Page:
Gotdam Windows 10 Rassle Frackle


Our household recently got a new computer with Windows 10. I knew the moment I saw the technomagical commercials about it on TV that I would hate it. Calling programs “apps” now? Having some fake Siri on by default? This is a desktop machine, assholes. We don’t even have a mic plugged into it. But of course, that’s not the worst part.

Restarting the computer to do updates with ZERO WARNING. And the updates taking ten times as long as in Win 7. We started this computer before noon and couldn’t use it for HOURS. Microsoft, I hate you so god damn much. I just hate Macs like 15% more, so keep up the good work. You just might drive me away yet.

If anyone wants to advocate for the libertarian penguin OS or otherwise platform war here, as long as your invective isn’t too ad hominem (against corporations and technology is OK), get into it. Sometimes people can learn something useful from those conversations, and it might be cathartic to gripe about the bastards who make our machines suck.

Also if anyone has a good set of bare minimum mods & setting changes to make Windows 10 cool, holla.

Comments

  1. Some Old Programmer says

    Hey GAS (is that an appropriate greeting? Please advise if not.) I feel your pain.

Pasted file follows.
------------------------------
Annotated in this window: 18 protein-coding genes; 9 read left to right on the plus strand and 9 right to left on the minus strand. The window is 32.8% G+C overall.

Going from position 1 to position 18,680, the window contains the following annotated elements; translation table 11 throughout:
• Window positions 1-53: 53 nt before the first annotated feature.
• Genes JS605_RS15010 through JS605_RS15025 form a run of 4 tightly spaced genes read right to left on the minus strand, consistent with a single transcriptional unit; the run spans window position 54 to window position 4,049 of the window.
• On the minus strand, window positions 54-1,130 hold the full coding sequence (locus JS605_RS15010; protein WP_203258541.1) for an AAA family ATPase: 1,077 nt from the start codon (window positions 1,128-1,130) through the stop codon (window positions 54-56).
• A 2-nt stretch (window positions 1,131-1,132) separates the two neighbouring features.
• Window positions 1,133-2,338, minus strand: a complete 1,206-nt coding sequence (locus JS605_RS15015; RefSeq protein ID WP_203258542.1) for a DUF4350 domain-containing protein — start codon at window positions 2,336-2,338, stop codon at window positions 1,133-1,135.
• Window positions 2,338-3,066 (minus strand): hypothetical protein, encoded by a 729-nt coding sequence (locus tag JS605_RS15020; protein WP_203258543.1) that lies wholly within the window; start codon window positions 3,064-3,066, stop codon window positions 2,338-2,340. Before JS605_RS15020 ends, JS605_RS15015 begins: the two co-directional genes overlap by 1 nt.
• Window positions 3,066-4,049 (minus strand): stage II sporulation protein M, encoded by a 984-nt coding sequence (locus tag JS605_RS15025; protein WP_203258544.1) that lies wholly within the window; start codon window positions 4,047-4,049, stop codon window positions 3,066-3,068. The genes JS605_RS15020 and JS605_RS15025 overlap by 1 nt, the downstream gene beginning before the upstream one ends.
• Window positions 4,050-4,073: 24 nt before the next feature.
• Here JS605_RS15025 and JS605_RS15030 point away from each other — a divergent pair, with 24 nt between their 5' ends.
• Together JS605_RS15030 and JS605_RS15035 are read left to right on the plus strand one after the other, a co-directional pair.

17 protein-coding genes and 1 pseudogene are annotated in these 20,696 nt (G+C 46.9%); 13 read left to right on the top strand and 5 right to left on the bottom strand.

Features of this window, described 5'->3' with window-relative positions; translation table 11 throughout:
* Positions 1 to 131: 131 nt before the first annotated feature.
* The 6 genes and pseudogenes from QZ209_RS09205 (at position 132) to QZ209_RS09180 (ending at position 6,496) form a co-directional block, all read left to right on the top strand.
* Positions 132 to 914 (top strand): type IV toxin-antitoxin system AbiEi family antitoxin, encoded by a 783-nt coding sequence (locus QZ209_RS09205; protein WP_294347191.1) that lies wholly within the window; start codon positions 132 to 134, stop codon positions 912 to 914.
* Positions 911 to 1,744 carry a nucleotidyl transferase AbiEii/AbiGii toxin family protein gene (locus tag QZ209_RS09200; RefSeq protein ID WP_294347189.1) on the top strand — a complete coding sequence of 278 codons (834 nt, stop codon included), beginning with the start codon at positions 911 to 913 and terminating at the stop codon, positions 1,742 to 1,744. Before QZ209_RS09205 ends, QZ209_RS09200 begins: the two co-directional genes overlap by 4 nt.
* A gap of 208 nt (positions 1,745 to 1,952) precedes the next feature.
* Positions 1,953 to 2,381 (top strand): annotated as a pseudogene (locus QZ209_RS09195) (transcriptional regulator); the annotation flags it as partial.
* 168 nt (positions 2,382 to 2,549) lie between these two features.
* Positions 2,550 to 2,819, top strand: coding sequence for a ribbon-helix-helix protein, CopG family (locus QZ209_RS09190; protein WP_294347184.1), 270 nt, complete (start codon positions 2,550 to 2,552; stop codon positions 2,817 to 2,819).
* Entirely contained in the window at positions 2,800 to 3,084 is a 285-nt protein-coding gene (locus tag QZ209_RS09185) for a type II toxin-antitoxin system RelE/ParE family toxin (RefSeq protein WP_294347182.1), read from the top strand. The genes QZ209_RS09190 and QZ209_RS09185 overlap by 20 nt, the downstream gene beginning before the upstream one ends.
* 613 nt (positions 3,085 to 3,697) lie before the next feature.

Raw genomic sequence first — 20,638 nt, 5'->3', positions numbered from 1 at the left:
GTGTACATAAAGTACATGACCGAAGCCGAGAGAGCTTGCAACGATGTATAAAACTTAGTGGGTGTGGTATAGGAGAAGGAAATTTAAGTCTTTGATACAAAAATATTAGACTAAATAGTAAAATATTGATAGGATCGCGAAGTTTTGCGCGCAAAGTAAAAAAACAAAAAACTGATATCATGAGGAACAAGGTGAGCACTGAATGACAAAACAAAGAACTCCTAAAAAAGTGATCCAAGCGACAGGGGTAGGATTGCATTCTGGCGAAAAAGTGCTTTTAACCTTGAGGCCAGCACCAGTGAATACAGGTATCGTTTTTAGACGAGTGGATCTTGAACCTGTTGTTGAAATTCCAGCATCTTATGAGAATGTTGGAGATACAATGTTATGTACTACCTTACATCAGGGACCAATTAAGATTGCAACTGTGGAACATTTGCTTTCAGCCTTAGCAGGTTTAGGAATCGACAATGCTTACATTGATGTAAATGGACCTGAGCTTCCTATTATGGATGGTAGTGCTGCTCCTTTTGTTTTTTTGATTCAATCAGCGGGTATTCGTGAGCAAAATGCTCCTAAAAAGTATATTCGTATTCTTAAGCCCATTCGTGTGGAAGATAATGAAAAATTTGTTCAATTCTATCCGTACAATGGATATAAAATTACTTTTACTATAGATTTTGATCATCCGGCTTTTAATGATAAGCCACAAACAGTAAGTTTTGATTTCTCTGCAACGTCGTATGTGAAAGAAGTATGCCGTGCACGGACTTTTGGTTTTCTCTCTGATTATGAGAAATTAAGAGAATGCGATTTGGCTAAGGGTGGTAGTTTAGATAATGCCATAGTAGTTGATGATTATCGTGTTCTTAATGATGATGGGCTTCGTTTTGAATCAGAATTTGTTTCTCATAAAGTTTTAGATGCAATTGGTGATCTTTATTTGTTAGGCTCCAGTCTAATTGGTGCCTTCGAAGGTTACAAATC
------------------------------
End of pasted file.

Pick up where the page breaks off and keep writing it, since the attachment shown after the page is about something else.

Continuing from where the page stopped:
I was a long, content(ish) user of Windows XP. When the support plug was pulled, being a cheapskate, I went through the exercise of installing a dual boot with Ubuntu (14.04 LTS had just been released to much fanfare). I had a fair amount of pain doing so, primarily because I was using an older machine, and my video hardware was poorly supported.
    Then my husband got me a new machine for my birthday (likely to reduce my swearing around the kids). I took a deep breath, shoved Windows 7 into a small partition (100Gb), installed Linux Mint and made Linux my primary boot. I’ve never looked back with any sort of fondness. There are definite drawbacks, and I would likely boot into Windows 7 if I played games outside of my Steam account, but there are real pleasures as well (e.g. no need to run an anti-virus package).
    I won’t rattle on here (unless requested), but I will say that a lot of common applications have LInux versions or reasonable replacements.

  2. Great American Satan says